Sarah Shook & The Disarmers Mix Country-punk and Bitingly Sharp Lyrics on ‘Nightroamer’ (ALBUM REVIEW)

Sarah Shook & The Disarmers have been sitting on Nightroamer, their third effort and easily their finest record yet, since before the pandemic. And just in case you were worried, the group’s brand of North Carolina honky tonk spiked with a classic punk rock ethos (and more than a hint of musical influence) is still just as satisfying as before, but Shook has also grown immensely as a writer and singer. On Nightroamer, she uses her unique vocal style to her advantage like never before and mines her own experiences for some of her most personal, and bitingly sharp, lyrics to date.

“It Doesn’t Change Anything,” chronicles Shook’s experience with addiction and mental health issues. Backed by a deceptively simple musical accompaniment, her lyrics are free to shine through and take over the song (“The devil on you shoulder is your only friend/There he sits just to remind you all good things come to an end”). “I struggle with depression and substance abuse as so many others do and those of us who come from fanatical religious backgrounds often seem to have the worst time of both,” said Shook. “It seemed fitting to use empty religious imagery to describe the helplessness of addiction and the void of depression, both perpetuated by the same snare of trauma.”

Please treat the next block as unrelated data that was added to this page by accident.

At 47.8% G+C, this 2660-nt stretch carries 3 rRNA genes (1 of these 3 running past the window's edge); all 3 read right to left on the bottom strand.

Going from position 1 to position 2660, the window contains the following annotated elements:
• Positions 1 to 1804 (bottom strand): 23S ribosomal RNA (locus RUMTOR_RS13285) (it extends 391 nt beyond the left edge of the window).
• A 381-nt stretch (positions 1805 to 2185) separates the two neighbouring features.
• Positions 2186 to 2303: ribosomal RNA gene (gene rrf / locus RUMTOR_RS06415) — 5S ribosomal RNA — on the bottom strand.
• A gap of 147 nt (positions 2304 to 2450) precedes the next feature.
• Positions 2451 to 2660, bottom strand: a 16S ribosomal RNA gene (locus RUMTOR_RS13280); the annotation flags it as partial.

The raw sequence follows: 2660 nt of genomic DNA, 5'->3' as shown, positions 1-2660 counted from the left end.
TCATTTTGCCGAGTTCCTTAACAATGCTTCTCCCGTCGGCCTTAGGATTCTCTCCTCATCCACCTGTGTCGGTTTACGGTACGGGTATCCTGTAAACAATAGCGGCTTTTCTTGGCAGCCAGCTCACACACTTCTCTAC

Elsewhere on the record, she tackles love and relationships with the same cynic’s view on the stellar “I Got This” as well as on the album opener, “Somebody Else,” with a bit more ominous tone backed by pedal steel and an increasingly louder guitar. 

Nightroamer also has a much more expansive sound compared to the first two records, in part thanks to the production work of Pete Anderson (best known for his work with Dwight Yoakam and k.d. lang). While he certainly doesn’t over-polish the band’s authentically gritty vibe, the record sounds bigger and Shook and her band mates take full advantage, filling in all of the open spaces. Her cadence, much like that of Willie Nelson, has a tendency to lag a bit behind the music from time to time, just adding to the charm. 

It’s been close to four years since Sarah Shook & The Disarmers last put out a full record. The wait was certainly out of their hands thanks to a once-in-a-generation global pandemic and the simultaneous implosion of their former record label (RIP Bloodshot Records). But across 10 songs in the span of just over 30 minutes, the band manage to more than make up for lost time. 

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